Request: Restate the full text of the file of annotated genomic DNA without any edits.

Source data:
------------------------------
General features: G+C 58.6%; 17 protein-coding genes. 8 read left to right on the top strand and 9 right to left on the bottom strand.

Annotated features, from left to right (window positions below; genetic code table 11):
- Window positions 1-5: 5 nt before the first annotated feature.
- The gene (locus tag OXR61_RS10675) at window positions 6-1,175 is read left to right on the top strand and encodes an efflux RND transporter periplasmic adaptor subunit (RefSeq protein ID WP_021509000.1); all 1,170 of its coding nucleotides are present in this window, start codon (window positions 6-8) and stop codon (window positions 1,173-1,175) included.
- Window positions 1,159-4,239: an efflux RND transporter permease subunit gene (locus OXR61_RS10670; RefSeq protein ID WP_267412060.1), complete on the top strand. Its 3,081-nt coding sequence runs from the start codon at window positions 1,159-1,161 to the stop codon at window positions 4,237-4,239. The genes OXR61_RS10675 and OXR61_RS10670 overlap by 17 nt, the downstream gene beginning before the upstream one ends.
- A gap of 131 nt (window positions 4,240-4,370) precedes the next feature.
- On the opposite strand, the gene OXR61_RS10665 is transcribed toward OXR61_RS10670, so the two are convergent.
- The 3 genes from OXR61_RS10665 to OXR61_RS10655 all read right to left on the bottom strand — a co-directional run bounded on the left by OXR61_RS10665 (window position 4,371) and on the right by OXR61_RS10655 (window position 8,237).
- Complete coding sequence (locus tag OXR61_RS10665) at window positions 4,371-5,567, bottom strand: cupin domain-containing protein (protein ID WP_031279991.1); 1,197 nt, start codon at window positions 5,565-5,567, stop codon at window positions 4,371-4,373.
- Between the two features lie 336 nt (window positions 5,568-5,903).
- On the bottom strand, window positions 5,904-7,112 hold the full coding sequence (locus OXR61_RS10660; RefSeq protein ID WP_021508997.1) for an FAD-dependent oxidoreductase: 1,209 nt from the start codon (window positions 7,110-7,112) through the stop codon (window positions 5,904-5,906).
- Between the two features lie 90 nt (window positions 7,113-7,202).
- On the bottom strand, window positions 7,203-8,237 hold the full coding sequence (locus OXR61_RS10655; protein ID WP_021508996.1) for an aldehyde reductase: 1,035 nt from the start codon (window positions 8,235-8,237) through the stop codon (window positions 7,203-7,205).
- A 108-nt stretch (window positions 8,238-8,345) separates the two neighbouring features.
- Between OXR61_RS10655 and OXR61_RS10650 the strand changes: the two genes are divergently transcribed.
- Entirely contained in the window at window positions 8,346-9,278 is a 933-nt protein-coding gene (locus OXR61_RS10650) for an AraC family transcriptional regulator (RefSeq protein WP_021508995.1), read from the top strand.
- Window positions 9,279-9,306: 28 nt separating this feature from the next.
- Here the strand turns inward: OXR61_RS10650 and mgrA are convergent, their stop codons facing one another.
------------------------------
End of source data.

General features: G+C 58.6%; 17 protein-coding genes. 8 read left to right on the top strand and 9 right to left on the bottom strand.

Annotated features, from left to right (window positions below; genetic code table 11):
- Window positions 1-5: 5 nt before the first annotated feature.
- The gene (locus tag OXR61_RS10675) at window positions 6-1,175 is read left to right on the top strand and encodes an efflux RND transporter periplasmic adaptor subunit (RefSeq protein ID WP_021509000.1); all 1,170 of its coding nucleotides are present in this window, start codon (window positions 6-8) and stop codon (window positions 1,173-1,175) included.
- Window positions 1,159-4,239: an efflux RND transporter permease subunit gene (locus OXR61_RS10670; RefSeq protein ID WP_267412060.1), complete on the top strand. Its 3,081-nt coding sequence runs from the start codon at window positions 1,159-1,161 to the stop codon at window positions 4,237-4,239. The genes OXR61_RS10675 and OXR61_RS10670 overlap by 17 nt, the downstream gene beginning before the upstream one ends.
- A gap of 131 nt (window positions 4,240-4,370) precedes the next feature.
- On the opposite strand, the gene OXR61_RS10665 is transcribed toward OXR61_RS10670, so the two are convergent.
- The 3 genes from OXR61_RS10665 to OXR61_RS10655 all read right to left on the bottom strand — a co-directional run bounded on the left by OXR61_RS10665 (window position 4,371) and on the right by OXR61_RS10655 (window position 8,237).
- Complete coding sequence (locus tag OXR61_RS10665) at window positions 4,371-5,567, bottom strand: cupin domain-containing protein (protein ID WP_031279991.1); 1,197 nt, start codon at window positions 5,565-5,567, stop codon at window positions 4,371-4,373.
- Between the two features lie 336 nt (window positions 5,568-5,903).
- On the bottom strand, window positions 5,904-7,112 hold the full coding sequence (locus OXR61_RS10660; RefSeq protein ID WP_021508997.1) for an FAD-dependent oxidoreductase: 1,209 nt from the start codon (window positions 7,110-7,112) through the stop codon (window positions 5,904-5,906).
- Between the two features lie 90 nt (window positions 7,113-7,202).
- On the bottom strand, window positions 7,203-8,237 hold the full coding sequence (locus OXR61_RS10655; protein ID WP_021508996.1) for an aldehyde reductase: 1,035 nt from the start codon (window positions 8,235-8,237) through the stop codon (window positions 7,203-7,205).
- A 108-nt stretch (window positions 8,238-8,345) separates the two neighbouring features.
- Between OXR61_RS10655 and OXR61_RS10650 the strand changes: the two genes are divergently transcribed.
- Entirely contained in the window at window positions 8,346-9,278 is a 933-nt protein-coding gene (locus OXR61_RS10650) for an AraC family transcriptional regulator (RefSeq protein WP_021508995.1), read from the top strand.
- Window positions 9,279-9,306: 28 nt separating this feature from the next.
- Here the strand turns inward: OXR61_RS10650 and mgrA are convergent, their stop codons facing one another.